Cookies on this website

We use cookies to ensure that we give you the best experience on our website. If you click 'Accept all cookies' we'll assume that you are happy to receive all cookies and you won't see this message again. If you click 'Reject all non-essential cookies' only necessary cookies providing core functionality such as security, network management, and accessibility will be enabled. Click 'Find out more' for information on how to change your cookie settings.

Human cancers harbour numerous mutations and it has been proposed that these result from some form of inherent genomic instability. Some cancers have proven genomic instability or features that are indicative of this. Inherited cancer syndromes exist that are caused by deficient DNA repair or chromosomal integrity. By contrast, theoretical analysis and experimental data from sporadic colorectal tumours provide little general evidence of genomic instability in early lesions. These apparently conflicting data raise the question of whether or not genomic instability is necessary for driving tumour growth, and whether or not it is the usual initiating event in tumorigenesis.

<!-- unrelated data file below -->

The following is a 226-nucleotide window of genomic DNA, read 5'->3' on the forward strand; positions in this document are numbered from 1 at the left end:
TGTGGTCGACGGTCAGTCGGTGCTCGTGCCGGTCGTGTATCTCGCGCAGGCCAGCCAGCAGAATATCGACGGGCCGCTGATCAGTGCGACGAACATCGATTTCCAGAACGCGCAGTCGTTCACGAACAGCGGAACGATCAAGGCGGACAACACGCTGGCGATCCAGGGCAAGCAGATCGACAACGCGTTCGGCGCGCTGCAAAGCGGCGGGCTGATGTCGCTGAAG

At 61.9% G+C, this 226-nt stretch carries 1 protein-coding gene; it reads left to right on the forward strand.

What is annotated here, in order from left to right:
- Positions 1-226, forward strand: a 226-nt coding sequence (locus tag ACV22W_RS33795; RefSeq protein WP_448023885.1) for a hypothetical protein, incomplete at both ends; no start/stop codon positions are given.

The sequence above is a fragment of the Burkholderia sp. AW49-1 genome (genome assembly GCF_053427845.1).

Original publication




Journal article


Nat Rev Cancer

Publication Date





701 - 708


Cell Transformation, Neoplastic, Chromosome Aberrations, Humans, Mutation, Neoplasms